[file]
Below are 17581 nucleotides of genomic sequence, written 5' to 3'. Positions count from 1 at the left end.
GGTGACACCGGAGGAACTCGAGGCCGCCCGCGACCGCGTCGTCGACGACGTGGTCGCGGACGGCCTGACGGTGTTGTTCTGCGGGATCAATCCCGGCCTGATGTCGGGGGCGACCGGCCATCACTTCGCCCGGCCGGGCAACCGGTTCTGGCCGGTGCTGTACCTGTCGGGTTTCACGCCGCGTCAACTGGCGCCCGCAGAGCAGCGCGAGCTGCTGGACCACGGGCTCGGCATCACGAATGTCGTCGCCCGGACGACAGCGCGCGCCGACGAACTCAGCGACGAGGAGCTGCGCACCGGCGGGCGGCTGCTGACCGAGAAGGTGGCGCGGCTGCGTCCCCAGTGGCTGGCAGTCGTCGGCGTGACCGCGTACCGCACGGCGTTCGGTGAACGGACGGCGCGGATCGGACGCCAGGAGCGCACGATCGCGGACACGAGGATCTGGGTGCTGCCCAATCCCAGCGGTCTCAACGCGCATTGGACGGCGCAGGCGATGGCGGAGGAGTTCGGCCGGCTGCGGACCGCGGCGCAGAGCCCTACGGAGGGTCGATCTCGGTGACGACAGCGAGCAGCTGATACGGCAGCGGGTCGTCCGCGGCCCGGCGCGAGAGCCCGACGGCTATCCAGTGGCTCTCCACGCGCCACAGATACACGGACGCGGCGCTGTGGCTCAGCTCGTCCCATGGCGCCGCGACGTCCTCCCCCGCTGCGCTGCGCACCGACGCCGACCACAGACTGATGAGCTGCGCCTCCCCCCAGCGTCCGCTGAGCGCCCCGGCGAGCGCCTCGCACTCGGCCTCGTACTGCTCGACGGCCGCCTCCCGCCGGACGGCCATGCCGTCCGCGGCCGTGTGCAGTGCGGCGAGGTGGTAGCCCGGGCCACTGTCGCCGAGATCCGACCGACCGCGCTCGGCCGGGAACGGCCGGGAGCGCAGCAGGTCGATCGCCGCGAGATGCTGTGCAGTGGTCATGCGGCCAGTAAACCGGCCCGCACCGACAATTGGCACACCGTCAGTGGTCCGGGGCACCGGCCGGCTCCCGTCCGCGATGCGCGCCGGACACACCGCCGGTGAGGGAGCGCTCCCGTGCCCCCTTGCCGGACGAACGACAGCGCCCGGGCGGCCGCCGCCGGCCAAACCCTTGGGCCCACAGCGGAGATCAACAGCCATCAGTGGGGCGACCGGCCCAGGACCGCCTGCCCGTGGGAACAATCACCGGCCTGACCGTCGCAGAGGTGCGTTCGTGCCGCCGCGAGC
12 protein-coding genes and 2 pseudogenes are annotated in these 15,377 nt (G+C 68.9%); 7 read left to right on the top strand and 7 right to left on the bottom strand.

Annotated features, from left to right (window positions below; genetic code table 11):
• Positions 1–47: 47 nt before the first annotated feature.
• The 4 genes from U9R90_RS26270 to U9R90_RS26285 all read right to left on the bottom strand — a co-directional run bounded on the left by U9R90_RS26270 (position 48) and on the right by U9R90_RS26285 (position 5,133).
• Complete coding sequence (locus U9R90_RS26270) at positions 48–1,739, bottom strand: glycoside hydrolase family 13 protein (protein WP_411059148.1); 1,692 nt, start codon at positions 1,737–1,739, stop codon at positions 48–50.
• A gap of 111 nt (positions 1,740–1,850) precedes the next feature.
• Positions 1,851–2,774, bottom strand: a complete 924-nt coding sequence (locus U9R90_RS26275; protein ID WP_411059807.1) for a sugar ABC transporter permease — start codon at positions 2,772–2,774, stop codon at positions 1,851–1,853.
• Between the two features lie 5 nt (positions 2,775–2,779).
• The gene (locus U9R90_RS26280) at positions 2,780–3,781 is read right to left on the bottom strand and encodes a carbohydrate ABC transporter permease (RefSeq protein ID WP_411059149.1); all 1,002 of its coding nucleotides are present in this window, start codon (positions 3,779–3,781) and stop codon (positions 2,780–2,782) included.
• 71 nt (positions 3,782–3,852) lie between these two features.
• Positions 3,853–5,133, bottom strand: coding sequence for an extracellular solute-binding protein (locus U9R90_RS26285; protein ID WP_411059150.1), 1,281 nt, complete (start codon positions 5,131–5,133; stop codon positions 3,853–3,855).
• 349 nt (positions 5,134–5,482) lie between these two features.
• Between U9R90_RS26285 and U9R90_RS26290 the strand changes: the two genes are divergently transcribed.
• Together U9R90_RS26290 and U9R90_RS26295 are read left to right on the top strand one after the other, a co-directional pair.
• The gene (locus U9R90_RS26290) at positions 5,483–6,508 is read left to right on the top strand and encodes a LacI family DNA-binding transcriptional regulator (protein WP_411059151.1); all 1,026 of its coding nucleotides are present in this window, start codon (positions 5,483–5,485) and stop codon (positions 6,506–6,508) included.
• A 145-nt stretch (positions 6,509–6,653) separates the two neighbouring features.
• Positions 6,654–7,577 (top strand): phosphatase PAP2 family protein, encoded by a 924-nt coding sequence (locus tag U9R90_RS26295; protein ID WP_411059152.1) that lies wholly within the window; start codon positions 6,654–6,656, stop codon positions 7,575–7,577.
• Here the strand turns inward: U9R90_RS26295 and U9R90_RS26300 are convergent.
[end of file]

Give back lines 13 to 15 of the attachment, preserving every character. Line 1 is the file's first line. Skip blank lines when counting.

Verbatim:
• Positions 3,853–5,133, bottom strand: coding sequence for an extracellular solute-binding protein (locus U9R90_RS26285; protein ID WP_411059150.1), 1,281 nt, complete (start codon positions 5,131–5,133; stop codon positions 3,853–3,855).
• 349 nt (positions 5,134–5,482) lie between these two features.
• Between U9R90_RS26285 and U9R90_RS26290 the strand changes: the two genes are divergently transcribed.